That is the basic logic for enrollment for RandomPIN™. Details come into play with parameters you specify to check or not to check the spoken content, for example. Verification for RandomPIN™ is even simpler, typically just create a transaction, collect and submit a single sample, get a response, retry if necessary, and then close the transaction.
When you submit a voice sample, either for enrollment or verification, our platform first tests the audio acceptable quality. For example, the audio must not have too much background noise or be too quiet. Further, in most applications, the content of the voice sample must match what the person was asked to say. If any of these conditions are not satisfied, your program will receive a corresponding error message. The logical next step is for you to collect another sample and submit again until you either collect a sample of sufficient quality or determine that the person is in a place that is too noisy or the person is not complying. This leads to a branch in your application code.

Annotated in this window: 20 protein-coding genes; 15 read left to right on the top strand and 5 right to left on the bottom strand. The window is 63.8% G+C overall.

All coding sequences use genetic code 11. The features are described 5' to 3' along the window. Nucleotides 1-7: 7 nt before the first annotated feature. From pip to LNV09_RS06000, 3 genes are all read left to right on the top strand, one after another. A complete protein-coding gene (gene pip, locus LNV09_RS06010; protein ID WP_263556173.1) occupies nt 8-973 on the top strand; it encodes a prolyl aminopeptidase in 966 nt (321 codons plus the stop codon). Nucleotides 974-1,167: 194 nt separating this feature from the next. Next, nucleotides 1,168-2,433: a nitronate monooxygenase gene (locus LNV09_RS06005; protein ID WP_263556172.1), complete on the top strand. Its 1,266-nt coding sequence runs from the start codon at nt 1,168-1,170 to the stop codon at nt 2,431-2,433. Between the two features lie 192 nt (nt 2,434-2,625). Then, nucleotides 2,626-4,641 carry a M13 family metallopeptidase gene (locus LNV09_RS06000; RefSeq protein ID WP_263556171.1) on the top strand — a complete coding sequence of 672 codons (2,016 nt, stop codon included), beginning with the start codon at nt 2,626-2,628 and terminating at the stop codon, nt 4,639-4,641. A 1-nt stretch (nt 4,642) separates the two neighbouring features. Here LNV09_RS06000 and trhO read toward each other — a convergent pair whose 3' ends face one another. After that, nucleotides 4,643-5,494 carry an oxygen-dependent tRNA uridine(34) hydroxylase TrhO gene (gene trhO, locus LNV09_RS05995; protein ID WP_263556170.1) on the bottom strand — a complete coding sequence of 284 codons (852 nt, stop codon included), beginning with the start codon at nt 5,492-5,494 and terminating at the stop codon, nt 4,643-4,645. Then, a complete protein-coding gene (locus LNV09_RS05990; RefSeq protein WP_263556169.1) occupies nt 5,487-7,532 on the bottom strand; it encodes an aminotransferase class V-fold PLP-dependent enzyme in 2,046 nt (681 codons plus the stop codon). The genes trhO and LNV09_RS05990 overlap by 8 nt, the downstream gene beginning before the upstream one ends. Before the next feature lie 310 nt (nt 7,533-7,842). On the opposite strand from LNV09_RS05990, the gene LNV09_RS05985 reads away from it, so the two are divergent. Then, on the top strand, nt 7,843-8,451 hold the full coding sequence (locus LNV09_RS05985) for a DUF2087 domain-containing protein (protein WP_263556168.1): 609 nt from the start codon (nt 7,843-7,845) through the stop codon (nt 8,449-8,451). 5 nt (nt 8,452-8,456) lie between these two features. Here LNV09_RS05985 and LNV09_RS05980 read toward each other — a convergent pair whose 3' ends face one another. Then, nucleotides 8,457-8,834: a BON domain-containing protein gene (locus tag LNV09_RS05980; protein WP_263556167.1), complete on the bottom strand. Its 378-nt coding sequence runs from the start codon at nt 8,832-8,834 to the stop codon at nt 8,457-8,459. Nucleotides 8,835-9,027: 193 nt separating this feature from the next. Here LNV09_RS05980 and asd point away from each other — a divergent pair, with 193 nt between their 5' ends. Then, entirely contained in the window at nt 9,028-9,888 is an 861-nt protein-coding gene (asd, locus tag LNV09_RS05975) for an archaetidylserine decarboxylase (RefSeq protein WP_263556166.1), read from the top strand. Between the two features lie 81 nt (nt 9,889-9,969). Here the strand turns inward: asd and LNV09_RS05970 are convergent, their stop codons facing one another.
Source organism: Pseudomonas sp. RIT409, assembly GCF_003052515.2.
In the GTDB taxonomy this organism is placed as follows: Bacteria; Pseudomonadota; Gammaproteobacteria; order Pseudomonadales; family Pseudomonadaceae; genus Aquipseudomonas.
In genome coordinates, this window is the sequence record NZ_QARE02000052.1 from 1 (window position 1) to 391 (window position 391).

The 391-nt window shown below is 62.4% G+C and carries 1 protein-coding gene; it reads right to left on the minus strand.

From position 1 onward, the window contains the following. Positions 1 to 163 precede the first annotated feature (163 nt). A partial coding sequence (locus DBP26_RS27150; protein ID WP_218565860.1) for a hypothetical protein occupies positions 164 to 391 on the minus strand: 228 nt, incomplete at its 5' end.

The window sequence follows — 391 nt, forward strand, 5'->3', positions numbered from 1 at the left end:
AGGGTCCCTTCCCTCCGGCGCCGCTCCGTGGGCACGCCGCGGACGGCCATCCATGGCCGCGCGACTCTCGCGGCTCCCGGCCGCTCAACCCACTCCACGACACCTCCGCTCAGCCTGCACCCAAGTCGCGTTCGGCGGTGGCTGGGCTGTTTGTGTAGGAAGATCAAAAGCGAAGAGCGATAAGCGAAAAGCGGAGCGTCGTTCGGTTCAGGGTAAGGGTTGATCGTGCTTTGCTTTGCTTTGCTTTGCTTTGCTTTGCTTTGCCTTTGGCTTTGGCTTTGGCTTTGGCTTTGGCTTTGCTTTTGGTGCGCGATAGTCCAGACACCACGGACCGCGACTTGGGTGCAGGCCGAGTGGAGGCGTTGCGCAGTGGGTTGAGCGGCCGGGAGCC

If the audio quality is not sufficient even after retries, then we recommend instructing the speaker to start over after moving to a location that is less noisy and the signal is stronger. Or, if they continue to fail to match what they are supposed to say, they will need assistance from a human.
In most cases, the audio quality will be sufficient. Assuming the audio quality is sufficient, the VBG platform will then process the voice sample. In the case of enrollment, you will get an OK response that the sample was accepted. The VBG platform then combines the new voice sample with previously submitted voice samples. In the case of verification, your program will receive a response from the VBG platform indicating whether the voice sample passes or fails. You also receive a score. Your program can further query the VBG platform to receive historical statistics on the score levels for the claimed identity. This enables you to implement additional logic depending on the absolute and relative value of the score. We have a few other settings and methods that we will share with you under non-disclosure.